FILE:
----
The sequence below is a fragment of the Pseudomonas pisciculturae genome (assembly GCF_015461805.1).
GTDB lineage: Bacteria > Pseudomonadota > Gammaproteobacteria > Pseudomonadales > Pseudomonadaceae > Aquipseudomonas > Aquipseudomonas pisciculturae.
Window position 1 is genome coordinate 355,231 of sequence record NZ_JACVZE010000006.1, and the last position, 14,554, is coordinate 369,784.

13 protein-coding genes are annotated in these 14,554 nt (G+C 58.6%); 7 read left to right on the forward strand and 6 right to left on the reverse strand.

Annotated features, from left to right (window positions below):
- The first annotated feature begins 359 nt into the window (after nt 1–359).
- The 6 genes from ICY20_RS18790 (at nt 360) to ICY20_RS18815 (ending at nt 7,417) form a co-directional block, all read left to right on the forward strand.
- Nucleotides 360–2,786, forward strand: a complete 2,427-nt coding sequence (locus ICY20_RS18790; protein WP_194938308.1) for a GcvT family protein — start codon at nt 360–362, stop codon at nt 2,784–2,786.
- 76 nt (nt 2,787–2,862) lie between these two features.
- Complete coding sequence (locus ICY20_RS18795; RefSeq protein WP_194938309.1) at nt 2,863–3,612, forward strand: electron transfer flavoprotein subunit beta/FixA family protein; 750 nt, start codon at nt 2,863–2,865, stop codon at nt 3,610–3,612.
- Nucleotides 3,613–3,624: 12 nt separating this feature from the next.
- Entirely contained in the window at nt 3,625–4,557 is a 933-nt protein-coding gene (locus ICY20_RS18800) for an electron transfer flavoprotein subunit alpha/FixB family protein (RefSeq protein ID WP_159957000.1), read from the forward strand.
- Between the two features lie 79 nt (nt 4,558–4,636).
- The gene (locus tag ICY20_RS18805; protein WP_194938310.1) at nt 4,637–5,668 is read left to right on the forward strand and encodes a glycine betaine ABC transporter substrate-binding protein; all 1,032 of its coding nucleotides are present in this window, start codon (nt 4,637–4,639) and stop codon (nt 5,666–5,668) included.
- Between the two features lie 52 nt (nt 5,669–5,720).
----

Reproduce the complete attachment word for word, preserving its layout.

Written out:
The sequence below is a fragment of the Pseudomonas pisciculturae genome (assembly GCF_015461805.1).
GTDB lineage: Bacteria > Pseudomonadota > Gammaproteobacteria > Pseudomonadales > Pseudomonadaceae > Aquipseudomonas > Aquipseudomonas pisciculturae.
Window position 1 is genome coordinate 355,231 of sequence record NZ_JACVZE010000006.1, and the last position, 14,554, is coordinate 369,784.

13 protein-coding genes are annotated in these 14,554 nt (G+C 58.6%); 7 read left to right on the forward strand and 6 right to left on the reverse strand.

Annotated features, from left to right (window positions below):
- The first annotated feature begins 359 nt into the window (after nt 1–359).
- The 6 genes from ICY20_RS18790 (at nt 360) to ICY20_RS18815 (ending at nt 7,417) form a co-directional block, all read left to right on the forward strand.
- Nucleotides 360–2,786, forward strand: a complete 2,427-nt coding sequence (locus ICY20_RS18790; protein WP_194938308.1) for a GcvT family protein — start codon at nt 360–362, stop codon at nt 2,784–2,786.
- 76 nt (nt 2,787–2,862) lie between these two features.
- Complete coding sequence (locus ICY20_RS18795; RefSeq protein WP_194938309.1) at nt 2,863–3,612, forward strand: electron transfer flavoprotein subunit beta/FixA family protein; 750 nt, start codon at nt 2,863–2,865, stop codon at nt 3,610–3,612.
- Nucleotides 3,613–3,624: 12 nt separating this feature from the next.
- Entirely contained in the window at nt 3,625–4,557 is a 933-nt protein-coding gene (locus ICY20_RS18800) for an electron transfer flavoprotein subunit alpha/FixB family protein (RefSeq protein ID WP_159957000.1), read from the forward strand.
- Between the two features lie 79 nt (nt 4,558–4,636).
- The gene (locus tag ICY20_RS18805; protein WP_194938310.1) at nt 4,637–5,668 is read left to right on the forward strand and encodes a glycine betaine ABC transporter substrate-binding protein; all 1,032 of its coding nucleotides are present in this window, start codon (nt 4,637–4,639) and stop codon (nt 5,666–5,668) included.
- Between the two features lie 52 nt (nt 5,669–5,720).